# [EM] Using Schulze Election Method to elect a flexible amount of winners

Juho Laatu juho.laatu at gmail.com
Wed Oct 5 14:28:29 PDT 2016

```I guess those mentioned examples are about the worst ones. If the number of elected representatives is high, the symmetry/proportionality errors may easily get lost in the overall noise. The described problem is still there. There could be a need e.g. to change the n-1'th candidate when electing the n'th candidate, just as in the original examples. But since we are now talking about the last allocated seats, maybe nobody cares. The errors probably get smaller if counted as % of error, but may stay about at the same level if counted as number of representatives that should have been changed.

I don't have any exact numbers or proper estimates though. Maybe your calculations showed that the frequency of errors gets lower, or that the amount of distortion per error (as %) gets lower.

Juho

P.S. This is also related to the highest averages vs. largest remainder question.

> On 05 Oct 2016, at 23:57, Kristofer Munsterhjelm <km_elmet at t-online.de> wrote:
>
> On 10/05/2016 06:00 PM, Juho Laatu wrote:
>> One interesting question is, if you want proportional representation,
>> should you use the proportional ranking approach. The simplest
>> example in maybe the following one.
>>
>> 40: A>B>C
>> 10: B>A>C
>> 10: B>C>A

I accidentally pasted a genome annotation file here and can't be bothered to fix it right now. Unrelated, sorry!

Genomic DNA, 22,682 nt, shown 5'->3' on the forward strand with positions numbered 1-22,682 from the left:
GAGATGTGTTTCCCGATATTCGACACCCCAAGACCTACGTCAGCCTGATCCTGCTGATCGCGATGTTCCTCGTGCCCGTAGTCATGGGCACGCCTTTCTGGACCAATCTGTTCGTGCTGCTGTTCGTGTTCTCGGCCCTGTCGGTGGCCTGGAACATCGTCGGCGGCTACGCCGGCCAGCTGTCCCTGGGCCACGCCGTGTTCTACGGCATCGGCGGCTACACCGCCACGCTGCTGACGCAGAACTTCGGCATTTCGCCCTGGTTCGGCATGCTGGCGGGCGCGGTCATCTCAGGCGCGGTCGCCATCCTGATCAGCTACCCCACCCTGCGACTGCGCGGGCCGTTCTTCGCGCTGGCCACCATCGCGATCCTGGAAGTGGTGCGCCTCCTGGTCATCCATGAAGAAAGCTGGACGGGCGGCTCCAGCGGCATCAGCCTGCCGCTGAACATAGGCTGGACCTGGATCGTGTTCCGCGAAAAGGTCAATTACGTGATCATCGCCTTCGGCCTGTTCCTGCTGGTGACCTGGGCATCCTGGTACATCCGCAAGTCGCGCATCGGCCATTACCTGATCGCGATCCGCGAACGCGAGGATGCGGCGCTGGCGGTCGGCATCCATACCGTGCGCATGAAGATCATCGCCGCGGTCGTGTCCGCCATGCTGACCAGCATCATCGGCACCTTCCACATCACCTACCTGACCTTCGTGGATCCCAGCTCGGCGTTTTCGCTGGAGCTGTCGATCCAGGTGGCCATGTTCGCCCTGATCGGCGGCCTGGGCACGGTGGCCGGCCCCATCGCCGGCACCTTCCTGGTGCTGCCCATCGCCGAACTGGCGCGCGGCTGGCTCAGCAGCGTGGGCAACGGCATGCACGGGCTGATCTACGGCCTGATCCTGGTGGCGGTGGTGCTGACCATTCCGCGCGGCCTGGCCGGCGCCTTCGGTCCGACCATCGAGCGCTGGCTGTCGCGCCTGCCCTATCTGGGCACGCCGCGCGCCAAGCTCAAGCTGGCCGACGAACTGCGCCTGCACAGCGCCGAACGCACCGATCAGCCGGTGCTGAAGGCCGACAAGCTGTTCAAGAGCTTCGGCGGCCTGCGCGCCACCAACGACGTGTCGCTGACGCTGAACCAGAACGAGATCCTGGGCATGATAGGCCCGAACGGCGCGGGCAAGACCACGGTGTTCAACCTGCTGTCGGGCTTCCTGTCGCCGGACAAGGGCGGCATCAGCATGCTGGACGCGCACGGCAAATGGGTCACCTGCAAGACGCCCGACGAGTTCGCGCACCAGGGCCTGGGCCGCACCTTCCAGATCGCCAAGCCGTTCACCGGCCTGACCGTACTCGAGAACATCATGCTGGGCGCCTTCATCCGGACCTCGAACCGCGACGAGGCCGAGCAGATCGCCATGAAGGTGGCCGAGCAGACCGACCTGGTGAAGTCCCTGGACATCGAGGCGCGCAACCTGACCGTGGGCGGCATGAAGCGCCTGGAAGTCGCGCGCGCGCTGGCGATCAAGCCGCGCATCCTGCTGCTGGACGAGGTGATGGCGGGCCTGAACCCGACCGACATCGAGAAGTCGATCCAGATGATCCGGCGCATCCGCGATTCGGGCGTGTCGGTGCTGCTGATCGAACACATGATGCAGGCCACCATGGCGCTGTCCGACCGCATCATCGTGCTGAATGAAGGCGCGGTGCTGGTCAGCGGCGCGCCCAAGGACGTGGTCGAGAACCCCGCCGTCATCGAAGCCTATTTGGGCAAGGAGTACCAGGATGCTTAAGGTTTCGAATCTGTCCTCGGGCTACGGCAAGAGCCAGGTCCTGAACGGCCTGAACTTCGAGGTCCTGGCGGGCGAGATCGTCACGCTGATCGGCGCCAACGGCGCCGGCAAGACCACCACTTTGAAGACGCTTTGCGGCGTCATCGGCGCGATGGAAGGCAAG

>> 40: C>B>A
>>
>> B is the Condorcet winner, so it would be a good choice if we will
>> elect one winner. But if we elect two winners, then electing A and C
>> could be a good choice. B would not be elected although B was elected
>> if the number of elected candidates was one lower.
>>
>> One thus needs to decide if one wants to have an ordering of the
>> candidates (e.g. if one picks them one by one without possibility to
>> change the already elected candidates), or if one wants the
>> proportionality to be accurate (in the way described above). One can
>> not have both.
>
> The example I usually trot out is LCR (exact numbers vary):
>
> 20: L>C>R
> 18: R>C>L
> 3: C>R>L
>
> For a single-winner election, C should win. For two winners, the set
> should be L and R, otherwise the outcome will be biased in favor of
> whoever the not-centrist ends up being.
>
> LCR is also a center-squeeze scenario. Plurality elects L and IRV elects R.
>
> You're right that you can't have both. Imperfect symmetry is the price
> you pay for "house monotonicity" (that n-1 of the n winners in an n-seat
> election are the winners of the n-1 seat election). I seem to recall
> reading somewhere (while investigating approximation methods to the
> k-median and facility location problems) about how close you can get to
> the optimum while being house monotone. However, I don't recall what the
> bounds were, other than that I was surprised they weren't worse.

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